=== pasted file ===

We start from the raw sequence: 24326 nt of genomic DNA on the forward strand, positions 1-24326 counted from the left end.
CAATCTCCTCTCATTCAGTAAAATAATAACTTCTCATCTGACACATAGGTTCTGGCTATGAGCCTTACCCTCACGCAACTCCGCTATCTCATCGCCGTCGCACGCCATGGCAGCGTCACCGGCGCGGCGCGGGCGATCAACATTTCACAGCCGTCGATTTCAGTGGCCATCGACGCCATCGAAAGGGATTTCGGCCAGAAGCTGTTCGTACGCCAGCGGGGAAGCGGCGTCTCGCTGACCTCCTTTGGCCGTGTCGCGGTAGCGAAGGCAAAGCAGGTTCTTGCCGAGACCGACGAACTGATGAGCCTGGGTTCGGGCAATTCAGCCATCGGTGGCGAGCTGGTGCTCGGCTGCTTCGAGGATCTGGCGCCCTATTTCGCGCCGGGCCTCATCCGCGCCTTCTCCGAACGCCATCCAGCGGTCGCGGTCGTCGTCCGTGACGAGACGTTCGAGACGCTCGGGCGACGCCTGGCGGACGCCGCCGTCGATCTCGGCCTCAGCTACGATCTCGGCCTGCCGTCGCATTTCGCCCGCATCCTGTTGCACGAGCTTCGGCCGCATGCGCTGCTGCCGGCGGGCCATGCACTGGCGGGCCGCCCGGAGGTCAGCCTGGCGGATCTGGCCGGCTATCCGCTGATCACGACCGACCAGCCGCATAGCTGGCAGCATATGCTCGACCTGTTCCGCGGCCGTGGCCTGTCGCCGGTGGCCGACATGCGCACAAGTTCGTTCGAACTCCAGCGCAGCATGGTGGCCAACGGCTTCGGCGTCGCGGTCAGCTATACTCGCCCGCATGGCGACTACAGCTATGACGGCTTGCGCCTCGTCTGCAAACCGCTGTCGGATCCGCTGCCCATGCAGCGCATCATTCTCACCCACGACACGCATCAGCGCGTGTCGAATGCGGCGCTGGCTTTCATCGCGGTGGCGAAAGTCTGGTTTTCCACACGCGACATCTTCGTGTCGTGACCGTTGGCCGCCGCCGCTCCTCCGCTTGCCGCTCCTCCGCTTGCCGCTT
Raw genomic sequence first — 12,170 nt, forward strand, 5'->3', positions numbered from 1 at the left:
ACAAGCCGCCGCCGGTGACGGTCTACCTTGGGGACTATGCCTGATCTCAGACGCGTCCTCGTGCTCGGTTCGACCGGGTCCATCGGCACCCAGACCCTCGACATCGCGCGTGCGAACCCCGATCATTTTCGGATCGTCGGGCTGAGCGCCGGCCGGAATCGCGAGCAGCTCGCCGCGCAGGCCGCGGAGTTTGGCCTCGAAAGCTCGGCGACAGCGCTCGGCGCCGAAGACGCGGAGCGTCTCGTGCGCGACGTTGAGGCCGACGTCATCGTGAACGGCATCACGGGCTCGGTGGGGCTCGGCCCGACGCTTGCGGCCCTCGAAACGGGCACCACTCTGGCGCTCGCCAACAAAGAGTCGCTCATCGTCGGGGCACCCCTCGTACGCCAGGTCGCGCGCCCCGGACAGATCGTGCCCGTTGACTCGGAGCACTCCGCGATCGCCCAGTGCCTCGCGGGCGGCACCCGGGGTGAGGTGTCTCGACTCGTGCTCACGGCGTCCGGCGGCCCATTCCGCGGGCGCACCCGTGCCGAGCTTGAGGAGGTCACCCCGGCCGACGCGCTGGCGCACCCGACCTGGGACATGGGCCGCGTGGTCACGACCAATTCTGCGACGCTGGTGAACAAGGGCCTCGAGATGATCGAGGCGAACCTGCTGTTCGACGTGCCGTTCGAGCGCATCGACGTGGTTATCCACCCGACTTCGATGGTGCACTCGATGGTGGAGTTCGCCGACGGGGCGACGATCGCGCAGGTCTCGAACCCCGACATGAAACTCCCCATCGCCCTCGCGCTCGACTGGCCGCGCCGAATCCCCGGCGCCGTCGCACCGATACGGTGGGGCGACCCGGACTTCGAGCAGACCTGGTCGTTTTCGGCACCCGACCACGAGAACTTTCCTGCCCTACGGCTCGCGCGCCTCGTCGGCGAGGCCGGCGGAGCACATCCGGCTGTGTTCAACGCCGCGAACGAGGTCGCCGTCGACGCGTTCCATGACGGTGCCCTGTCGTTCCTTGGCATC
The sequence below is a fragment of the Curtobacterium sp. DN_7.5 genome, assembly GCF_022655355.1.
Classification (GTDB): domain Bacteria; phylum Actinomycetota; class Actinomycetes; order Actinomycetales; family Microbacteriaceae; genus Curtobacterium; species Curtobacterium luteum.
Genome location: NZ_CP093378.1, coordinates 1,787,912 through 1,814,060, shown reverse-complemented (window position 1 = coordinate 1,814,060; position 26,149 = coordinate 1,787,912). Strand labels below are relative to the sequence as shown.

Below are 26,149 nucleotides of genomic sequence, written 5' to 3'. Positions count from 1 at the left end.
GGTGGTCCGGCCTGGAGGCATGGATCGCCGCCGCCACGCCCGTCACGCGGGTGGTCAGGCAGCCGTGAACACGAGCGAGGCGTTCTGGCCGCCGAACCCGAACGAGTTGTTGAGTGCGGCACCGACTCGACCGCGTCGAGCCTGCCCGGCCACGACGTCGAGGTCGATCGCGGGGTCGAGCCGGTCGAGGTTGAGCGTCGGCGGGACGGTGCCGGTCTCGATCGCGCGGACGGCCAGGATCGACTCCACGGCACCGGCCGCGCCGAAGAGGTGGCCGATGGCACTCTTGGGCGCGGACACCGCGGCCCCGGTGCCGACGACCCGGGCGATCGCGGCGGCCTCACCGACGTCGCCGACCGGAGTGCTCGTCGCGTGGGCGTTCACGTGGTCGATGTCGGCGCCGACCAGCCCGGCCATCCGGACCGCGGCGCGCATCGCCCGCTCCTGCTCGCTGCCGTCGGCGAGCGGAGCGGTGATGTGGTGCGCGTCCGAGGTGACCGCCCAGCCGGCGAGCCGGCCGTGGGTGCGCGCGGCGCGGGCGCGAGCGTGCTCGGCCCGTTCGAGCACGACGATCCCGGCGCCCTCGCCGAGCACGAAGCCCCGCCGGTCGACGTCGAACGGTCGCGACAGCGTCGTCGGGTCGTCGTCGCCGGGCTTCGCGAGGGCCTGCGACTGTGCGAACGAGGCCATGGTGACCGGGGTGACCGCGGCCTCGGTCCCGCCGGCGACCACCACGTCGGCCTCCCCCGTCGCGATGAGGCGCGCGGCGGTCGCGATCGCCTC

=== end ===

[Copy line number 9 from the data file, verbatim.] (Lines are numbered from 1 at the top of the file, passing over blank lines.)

GGTGGTCCGGCCTGGAGGCATGGATCGCCGCCGCCACGCCCGTCACGCGGGTGGTCAGGCAGCCGTGAACACGAGCGAGGCGTTCTGGCCGCCGAACCCGAACGAGTTGTTGAGTGCGGCACCGACTCGACCGCGTCGAGCCTGCCCGGCCACGACGTCGAGGTCGATCGCGGGGTCGAGCCGGTCGAGGTTGAGCGTCGGCGGGACGGTGCCGGTCTCGATCGCGCGGACGGCCAGGATCGACTCCACGGCACCGGCCGCGCCGAAGAGGTGGCCGATGGCACTCTTGGGCGCGGACACCGCGGCCCCGGTGCCGACGACCCGGGCGATCGCGGCGGCCTCACCGACGTCGCCGACCGGAGTGCTCGTCGCGTGGGCGTTCACGTGGTCGATGTCGGCGCCGACCAGCCCGGCCATCCGGACCGCGGCGCGCATCGCCCGCTCCTGCTCGCTGCCGTCGGCGAGCGGAGCGGTGATGTGGTGCGCGTCCGAGGTGACCGCCCAGCCGGCGAGCCGGCCGTGGGTGCGCGCGGCGCGGGCGCGAGCGTGCTCGGCCCGTTCGAGCACGACGATCCCGGCGCCCTCGCCGAGCACGAAGCCCCGCCGGTCGACGTCGAACGGTCGCGACAGCGTCGTCGGGTCGTCGTCGCCGGGCTTCGCGAGGGCCTGCGACTGTGCGAACGAGGCCATGGTGACCGGGGTGACCGCGGCCTCGGTCCCGCCGGCGACCACCACGTCGGCCTCCCCCGTCGCGATGAGGCGCGCGGCGGTCGCGATCGCCTC